I’m comin’ out of my cave (and I’m doin’ just fine) to write this review. I want to start by encouraging you to research the atrocities happening in the history of and current day Palestine. Please do your research and do what you can to help. Abulhawa’s author’s note starts off by reminding us that although Mornings in Jenin is a fictional work, Palestine is not. The violent Israeli invasion and occupation of Palestine has been happening for over 70 years, and although this novel discusses some of what’s happening, I implore you to engage with the information. Empathy should be inextricable from humanity, but it isn’t always; that being said, we try to ensure that where we can help, we try.
Author: Susan Abulhawa
Date Published: September 2006
Age Range: Adult
Genre: Historical literary fiction
Content warnings: Graphic violence, torture murder, rape, war crimes, explosions, ongoing colonialism and violent occupation
Summary: Forcibly removed from the ancient village of Ein Hod by the newly formed state of Israel in 1948, the Abulhejas are moved into the Jenin refugee camp. There, exiled from his beloved olive groves, the family patriarch languishes of a broken heart, his eldest son fathers a family and falls victim to an Israeli bullet, and his grandchildren struggle against tragedy toward freedom, peace, and home. This is the Palestinian story, told as never before, through four generations of a single family
Mornings in Jenin is the second Abulhawa novel I’ve read, and I had forgotten how much I love her writing. You have to remember: the last time I wrote to you was March??? I didn’t know when I was coming back, but while reading, all I could think was this is it. I don’t quite know how to explain it, but Abulhawa has the pure genius that pulled me out of the depths but also simultaneously pushed me further into them, to the extent that I needed to claw my way out, just to tell you about it.
Mornings in Jenin follows four generations of the Abulheja family and their neverending journey home. Though most of the story is told from Amal’s perspective, there’s a distinct sense of purpose in her reflection of the past, her present, and the future. Nothing is this book is “just because” or for the sake of mentioning it; everything has a reason. The significance is in their names, their relationships to one another. This book portrays people in some of their rawest moments of fear and shame and anger and love, and how although time passes, that doesn’t really change.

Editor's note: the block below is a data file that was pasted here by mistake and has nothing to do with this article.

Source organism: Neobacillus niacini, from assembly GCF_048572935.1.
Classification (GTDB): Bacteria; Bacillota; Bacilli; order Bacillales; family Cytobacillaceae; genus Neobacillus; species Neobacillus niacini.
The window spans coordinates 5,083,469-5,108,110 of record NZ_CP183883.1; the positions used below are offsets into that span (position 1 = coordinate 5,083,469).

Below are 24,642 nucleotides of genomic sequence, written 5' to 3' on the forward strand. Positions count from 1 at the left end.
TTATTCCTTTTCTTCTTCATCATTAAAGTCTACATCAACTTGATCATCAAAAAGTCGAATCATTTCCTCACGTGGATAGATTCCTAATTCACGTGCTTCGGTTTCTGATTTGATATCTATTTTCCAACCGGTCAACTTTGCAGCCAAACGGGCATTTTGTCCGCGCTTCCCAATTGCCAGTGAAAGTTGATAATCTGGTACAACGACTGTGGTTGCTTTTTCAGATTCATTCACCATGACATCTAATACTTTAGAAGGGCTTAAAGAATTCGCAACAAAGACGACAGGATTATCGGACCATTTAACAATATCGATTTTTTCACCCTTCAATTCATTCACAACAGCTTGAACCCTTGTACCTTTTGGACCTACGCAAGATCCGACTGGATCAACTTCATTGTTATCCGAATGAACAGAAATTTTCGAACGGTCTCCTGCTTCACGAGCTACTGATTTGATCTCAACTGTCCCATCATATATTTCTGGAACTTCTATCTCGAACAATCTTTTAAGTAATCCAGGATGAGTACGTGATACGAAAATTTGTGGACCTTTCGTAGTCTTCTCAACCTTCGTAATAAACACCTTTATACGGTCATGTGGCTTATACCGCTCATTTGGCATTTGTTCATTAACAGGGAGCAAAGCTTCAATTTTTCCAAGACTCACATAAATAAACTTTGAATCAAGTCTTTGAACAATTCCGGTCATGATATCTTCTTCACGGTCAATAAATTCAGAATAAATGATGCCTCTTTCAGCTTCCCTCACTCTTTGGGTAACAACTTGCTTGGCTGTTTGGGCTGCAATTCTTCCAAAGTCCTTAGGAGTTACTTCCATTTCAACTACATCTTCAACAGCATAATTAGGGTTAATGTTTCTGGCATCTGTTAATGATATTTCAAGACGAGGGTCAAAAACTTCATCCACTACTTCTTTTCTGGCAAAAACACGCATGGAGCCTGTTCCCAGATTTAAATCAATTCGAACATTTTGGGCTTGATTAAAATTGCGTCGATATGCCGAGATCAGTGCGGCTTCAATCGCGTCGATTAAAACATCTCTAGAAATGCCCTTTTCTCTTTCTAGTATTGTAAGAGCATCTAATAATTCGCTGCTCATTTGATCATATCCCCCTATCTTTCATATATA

“In the process of trying to stead my gait in a life that shook with uncertainty, I learned to make peace with the present by unknowingly breaking love lines to the past.”
I’ve said it before and I’ll say it again: Abulhawa has a way with words that makes me curl into myself every. single. time. The imagery alone is unparalleled – the moving pictures that come to my mind are vivid with warm greens and browns and yellows, and I imagine people with deep laugh lines and terror embedded in their faces. This world she describes makes me feel more human. I reveled in knowing that people loved, and hurt, and cried as deeply as they do in this book. Abulhawa writes with such visceral clarity that lit a fire of all fires within me; it warms, and burns, and suffocates, and it was enchanting.
English as a language often falls short when I need it the most (or maybe it’s just my brain). I say that because “enjoyable” is the word that comes to mind, but I don’t know if that’s what I mean. Some of the most enjoyable parts for me are when Amal talks about how the air feels when she sits on her father’s lap as he reads before sunrise; how the sun feels when she and Huda run and drag their hands along the brick; how the sun filters through the trees as she reads Hasan’s letters. I use enjoyable warily because these moments are written in the midst of such heartbreaking scenes. Still, Abulhawa makes it so that even these moments hurt purely because you want things to be this way much longer than they are.